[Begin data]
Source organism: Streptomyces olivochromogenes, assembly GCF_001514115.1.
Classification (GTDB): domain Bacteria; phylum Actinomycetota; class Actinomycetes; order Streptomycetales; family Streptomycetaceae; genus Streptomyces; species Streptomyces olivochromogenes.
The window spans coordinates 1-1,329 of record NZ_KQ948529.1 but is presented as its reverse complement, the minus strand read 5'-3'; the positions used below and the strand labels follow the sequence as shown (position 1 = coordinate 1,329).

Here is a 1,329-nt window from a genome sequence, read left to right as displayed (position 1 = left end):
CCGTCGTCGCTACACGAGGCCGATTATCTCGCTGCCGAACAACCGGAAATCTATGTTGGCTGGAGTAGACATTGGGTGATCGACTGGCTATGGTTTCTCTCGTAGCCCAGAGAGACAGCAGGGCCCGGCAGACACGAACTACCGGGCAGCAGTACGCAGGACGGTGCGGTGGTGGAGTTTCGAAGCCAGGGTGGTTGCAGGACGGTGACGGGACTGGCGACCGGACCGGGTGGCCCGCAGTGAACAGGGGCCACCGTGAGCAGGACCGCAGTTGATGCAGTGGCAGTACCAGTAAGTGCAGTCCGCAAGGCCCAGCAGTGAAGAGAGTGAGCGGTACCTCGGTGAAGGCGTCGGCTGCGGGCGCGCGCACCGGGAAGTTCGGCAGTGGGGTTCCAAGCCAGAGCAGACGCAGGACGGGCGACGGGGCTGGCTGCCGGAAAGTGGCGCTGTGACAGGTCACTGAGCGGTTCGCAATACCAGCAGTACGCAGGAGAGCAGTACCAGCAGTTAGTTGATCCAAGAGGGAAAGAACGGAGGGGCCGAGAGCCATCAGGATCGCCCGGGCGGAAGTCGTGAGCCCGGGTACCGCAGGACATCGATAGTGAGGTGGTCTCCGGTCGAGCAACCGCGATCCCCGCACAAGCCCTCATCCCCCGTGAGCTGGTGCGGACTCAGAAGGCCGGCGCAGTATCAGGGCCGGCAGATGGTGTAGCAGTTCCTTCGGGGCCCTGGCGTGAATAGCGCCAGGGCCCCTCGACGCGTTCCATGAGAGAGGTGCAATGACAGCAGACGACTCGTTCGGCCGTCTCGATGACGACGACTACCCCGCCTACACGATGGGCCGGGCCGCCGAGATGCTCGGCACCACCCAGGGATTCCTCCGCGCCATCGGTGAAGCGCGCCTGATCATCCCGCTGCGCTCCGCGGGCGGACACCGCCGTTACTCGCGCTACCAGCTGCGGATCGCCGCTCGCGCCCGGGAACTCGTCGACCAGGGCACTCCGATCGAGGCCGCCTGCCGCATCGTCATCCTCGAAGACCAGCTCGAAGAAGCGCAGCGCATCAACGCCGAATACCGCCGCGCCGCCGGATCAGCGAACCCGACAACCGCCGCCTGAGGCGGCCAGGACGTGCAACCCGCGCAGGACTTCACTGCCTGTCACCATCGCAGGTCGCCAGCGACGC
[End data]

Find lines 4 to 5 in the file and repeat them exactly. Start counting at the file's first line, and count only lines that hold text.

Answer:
Here is a 1,329-nt window from a genome sequence, read left to right as displayed (position 1 = left end):
CCGTCGTCGCTACACGAGGCCGATTATCTCGCTGCCGAACAACCGGAAATCTATGTTGGCTGGAGTAGACATTGGGTGATCGACTGGCTATGGTTTCTCTCGTAGCCCAGAGAGACAGCAGGGCCCGGCAGACACGAACTACCGGGCAGCAGTACGCAGGACGGTGCGGTGGTGGAGTTTCGAAGCCAGGGTGGTTGCAGGACGGTGACGGGACTGGCGACCGGACCGGGTGGCCCGCAGTGAACAGGGGCCACCGTGAGCAGGACCGCAGTTGATGCAGTGGCAGTACCAGTAAGTGCAGTCCGCAAGGCCCAGCAGTGAAGAGAGTGAGCGGTACCTCGGTGAAGGCGTCGGCTGCGGGCGCGCGCACCGGGAAGTTCGGCAGTGGGGTTCCAAGCCAGAGCAGACGCAGGACGGGCGACGGGGCTGGCTGCCGGAAAGTGGCGCTGTGACAGGTCACTGAGCGGTTCGCAATACCAGCAGTACGCAGGAGAGCAGTACCAGCAGTTAGTTGATCCAAGAGGGAAAGAACGGAGGGGCCGAGAGCCATCAGGATCGCCCGGGCGGAAGTCGTGAGCCCGGGTACCGCAGGACATCGATAGTGAGGTGGTCTCCGGTCGAGCAACCGCGATCCCCGCACAAGCCCTCATCCCCCGTGAGCTGGTGCGGACTCAGAAGGCCGGCGCAGTATCAGGGCCGGCAGATGGTGTAGCAGTTCCTTCGGGGCCCTGGCGTGAATAGCGCCAGGGCCCCTCGACGCGTTCCATGAGAGAGGTGCAATGACAGCAGACGACTCGTTCGGCCGTCTCGATGACGACGACTACCCCGCCTACACGATGGGCCGGGCCGCCGAGATGCTCGGCACCACCCAGGGATTCCTCCGCGCCATCGGTGAAGCGCGCCTGATCATCCCGCTGCGCTCCGCGGGCGGACACCGCCGTTACTCGCGCTACCAGCTGCGGATCGCCGCTCGCGCCCGGGAACTCGTCGACCAGGGCACTCCGATCGAGGCCGCCTGCCGCATCGTCATCCTCGAAGACCAGCTCGAAGAAGCGCAGCGCATCAACGCCGAATACCGCCGCGCCGCCGGATCAGCGAACCCGACAACCGCCGCCTGAGGCGGCCAGGACGTGCAACCCGCGCAGGACTTCACTGCCTGTCACCATCGCAGGTCGCCAGCGACGC